ACRRM medical educator Elise Ly shares her experiences, where she has been and what she loves about being a Rural Generalist. “Cradle to grave medicine, exploring the art of medicine as well as the science of medicine, learning to adapt and remain flexible when not all the resources are at your fingertips, the natural link to international health, having continuity of patient care and being taught every day about connection and humanity in medicine: that’s why I love rural generalism.” Read the article here.
Dr Preeya Alexander, GP and EV ME, like most of us, leads a busy and fulfilled life. As a working mother with a husband in the medical profession as well, fitting everything in while looking after herself can be tricky. She gives some great advice here to us all, doctors included, about self care. Do yourself a favour and have a read here.
“The Federal Government has announced $62 million in funding to accelerate the long-sought pathway, which is designed to give more GPs the skills needed to work in the bush. Chair of RACGP Rural Associate Professor Ayman Shenouda has commended the Federal Government for committing to rural general practice.” – RACGP Click here for more details.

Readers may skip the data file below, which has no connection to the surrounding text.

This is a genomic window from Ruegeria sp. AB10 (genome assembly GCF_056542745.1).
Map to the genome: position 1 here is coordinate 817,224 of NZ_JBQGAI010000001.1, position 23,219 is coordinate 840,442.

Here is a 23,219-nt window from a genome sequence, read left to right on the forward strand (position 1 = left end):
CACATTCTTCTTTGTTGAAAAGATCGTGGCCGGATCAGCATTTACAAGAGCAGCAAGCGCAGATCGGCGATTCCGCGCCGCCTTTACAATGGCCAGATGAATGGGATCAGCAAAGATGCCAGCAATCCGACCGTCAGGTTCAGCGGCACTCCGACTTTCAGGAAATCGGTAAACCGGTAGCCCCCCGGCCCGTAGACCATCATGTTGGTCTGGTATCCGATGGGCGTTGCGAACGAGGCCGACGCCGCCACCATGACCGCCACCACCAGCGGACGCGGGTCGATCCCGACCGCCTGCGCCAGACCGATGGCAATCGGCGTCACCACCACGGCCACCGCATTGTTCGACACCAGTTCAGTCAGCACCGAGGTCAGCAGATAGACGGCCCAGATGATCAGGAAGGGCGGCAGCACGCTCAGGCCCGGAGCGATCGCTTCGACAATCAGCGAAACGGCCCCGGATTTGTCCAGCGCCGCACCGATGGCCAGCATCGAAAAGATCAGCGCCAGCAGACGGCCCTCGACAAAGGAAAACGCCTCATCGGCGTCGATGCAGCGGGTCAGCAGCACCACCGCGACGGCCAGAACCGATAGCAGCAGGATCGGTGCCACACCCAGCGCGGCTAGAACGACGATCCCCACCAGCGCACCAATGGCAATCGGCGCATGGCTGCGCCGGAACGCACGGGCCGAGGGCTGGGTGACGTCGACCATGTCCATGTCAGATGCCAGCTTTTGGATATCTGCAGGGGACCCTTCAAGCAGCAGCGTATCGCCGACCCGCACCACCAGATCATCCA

The Close the Gap campaign had its origins in 2008 when the Australian Government and the Opposition committed to close the health inequality gap between Aboriginal and Torres Strait Islander people and non-Indigenous [sic] Australians by 2030. According to ANTaR (Australians for Native Title and Reconciliation), who have taken on the role of hosting National Close the Gap Day, “Aboriginal and Torres Strait Islander peoples can expect to live at least 10 years fewer than other Australians… and experience higher rates of preventable illnesses such as heart disease, kidney disease and diabetes. Click here to read more about Close the Gap Day.
‘From a childhood of moving from one small town to another, FACRRM Dr Antoinette Mowbray experienced life in rural and remote towns from an early age. She now works in Bairnsdale, Victoria where she works as a VMO GP with procedural obstetrics, as well as teaching medical students at the rural clinical school, being a medical educator for local ACRRM registrars, and being the Victorian representative on the ACRRM Council.’ To read more about the works of Dr Antoinette, click here.